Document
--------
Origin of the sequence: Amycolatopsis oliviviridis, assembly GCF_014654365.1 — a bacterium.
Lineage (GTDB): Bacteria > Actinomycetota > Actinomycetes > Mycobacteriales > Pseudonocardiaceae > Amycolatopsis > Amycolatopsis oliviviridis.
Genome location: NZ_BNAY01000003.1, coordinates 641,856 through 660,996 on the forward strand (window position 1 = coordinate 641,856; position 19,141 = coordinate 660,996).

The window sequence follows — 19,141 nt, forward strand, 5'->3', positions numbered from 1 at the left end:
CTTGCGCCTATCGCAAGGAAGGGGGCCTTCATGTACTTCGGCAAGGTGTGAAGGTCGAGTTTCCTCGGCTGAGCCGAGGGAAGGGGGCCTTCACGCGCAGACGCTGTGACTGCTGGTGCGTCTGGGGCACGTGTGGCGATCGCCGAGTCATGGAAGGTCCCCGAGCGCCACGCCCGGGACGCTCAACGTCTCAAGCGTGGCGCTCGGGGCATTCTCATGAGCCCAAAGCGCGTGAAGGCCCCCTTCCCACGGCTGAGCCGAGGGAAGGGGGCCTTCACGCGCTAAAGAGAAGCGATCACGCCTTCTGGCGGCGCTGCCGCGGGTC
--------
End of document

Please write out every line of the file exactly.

Origin of the sequence: Amycolatopsis oliviviridis, assembly GCF_014654365.1 — a bacterium.
Lineage (GTDB): Bacteria > Actinomycetota > Actinomycetes > Mycobacteriales > Pseudonocardiaceae > Amycolatopsis > Amycolatopsis oliviviridis.
Genome location: NZ_BNAY01000003.1, coordinates 641,856 through 660,996 on the forward strand (window position 1 = coordinate 641,856; position 19,141 = coordinate 660,996).

The window sequence follows — 19,141 nt, forward strand, 5'->3', positions numbered from 1 at the left end:
CTTGCGCCTATCGCAAGGAAGGGGGCCTTCATGTACTTCGGCAAGGTGTGAAGGTCGAGTTTCCTCGGCTGAGCCGAGGGAAGGGGGCCTTCACGCGCAGACGCTGTGACTGCTGGTGCGTCTGGGGCACGTGTGGCGATCGCCGAGTCATGGAAGGTCCCCGAGCGCCACGCCCGGGACGCTCAACGTCTCAAGCGTGGCGCTCGGGGCATTCTCATGAGCCCAAAGCGCGTGAAGGCCCCCTTCCCACGGCTGAGCCGAGGGAAGGGGGCCTTCACGCGCTAAAGAGAAGCGATCACGCCTTCTGGCGGCGCTGCCGCGGGTC